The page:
The match at the Stade de Bordeaux was played in 36-degree heat. Many fans with seats in direct sunshine abandoned their spots and watched from what shade they could find.
Irish fan Joe Murphy said the packed tram bringing them to the game broke down on the way to the stadium. It was “dangerously” warm on board the tram as there was no air conditioning. “People were just bucketing sweat. We saw the driver just walking down the line. There were a few elderly people on board the tram. They were pulling the emergency cord, but there was no response.”
The broken-down tram had a knock-on effect on the trams behind and many Irish fans fretted that they wouldn’t get to the match on time.
Mr Murphy noticed that many of the gates at the stadium were not open, leading to long queues to access the ground.
Despite the conditions, many fans had to queue in the sweltering temperatures for more than an hour to access the stadium.
When fans got inside the stadium, many found that vendors had sold out of water before the match and there were queues of between 30 and 40 minutes to buy food or drink.
Nicky Cooke said she had got to the stadium early. “We queued at catering inside but they had no water left. That was before kick-off. We couldn’t believe it,” she said.
“Even in the Bordeaux fanzone last night they were handing out water. The heat was absolutely rotten, we were in the shade and roasted. Felt so sorry for fans in the sun, they all were standing behind the seats in the shade. Really rotten with the cost of tickets.”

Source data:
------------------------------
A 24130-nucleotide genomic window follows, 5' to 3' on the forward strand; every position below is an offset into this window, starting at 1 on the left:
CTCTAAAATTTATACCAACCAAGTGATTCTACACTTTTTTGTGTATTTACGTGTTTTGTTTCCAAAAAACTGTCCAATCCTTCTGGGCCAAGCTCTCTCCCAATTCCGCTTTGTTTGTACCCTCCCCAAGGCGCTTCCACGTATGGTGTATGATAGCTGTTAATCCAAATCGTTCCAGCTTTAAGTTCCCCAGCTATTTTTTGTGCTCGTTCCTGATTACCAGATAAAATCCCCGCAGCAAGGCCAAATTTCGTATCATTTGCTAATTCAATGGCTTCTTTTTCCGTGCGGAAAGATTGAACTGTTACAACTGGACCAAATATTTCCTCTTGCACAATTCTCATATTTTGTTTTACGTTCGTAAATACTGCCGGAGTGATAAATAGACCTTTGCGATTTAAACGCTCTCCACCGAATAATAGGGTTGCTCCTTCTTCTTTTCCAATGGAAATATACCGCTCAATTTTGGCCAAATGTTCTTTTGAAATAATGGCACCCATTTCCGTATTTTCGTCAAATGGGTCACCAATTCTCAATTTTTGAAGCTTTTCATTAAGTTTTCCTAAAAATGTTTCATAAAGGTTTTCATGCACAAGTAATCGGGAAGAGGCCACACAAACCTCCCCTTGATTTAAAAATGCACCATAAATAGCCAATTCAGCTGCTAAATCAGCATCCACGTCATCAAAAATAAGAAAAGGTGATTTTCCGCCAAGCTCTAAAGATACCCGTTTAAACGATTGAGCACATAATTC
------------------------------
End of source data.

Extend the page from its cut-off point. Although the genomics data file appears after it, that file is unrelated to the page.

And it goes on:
A fan who asked not to be named described the match experience as “poor”, explaining: “We were really slow to get into the stadium. The main problem was not having any water stations anywhere. Bars were understaffed and that was the only place to buy water or soft drinks.
“They ran out of water before kick-off. A bottle of coke was €5. They had loads of beer stations so I don’t know why it was impossible to get water.”
Delyth Lee, a Welsh rugby fan who attended the Ireland game, described the temperature inside the stadium as “ridiculously hot. I left the match early. There was no beer. It was the first time ever I’ve done that. The organisation compared to Japan leaves a lot to be desired.”
One angry fan wrote on Twitter, now known as X: “Bordeaux couldn’t organise a piss up in a brewery, same for game at Euro 2016 (when Ireland played Belgium in the European Championships). Transport brutal, entry to stadium poor.”
Another tweeted: “#IREvROM Bordeaux sh*t show today with trams, queues, and no beer in the stadium. Then they have films to remind us to clean up the things we couldn’t buy in the 40min queues.”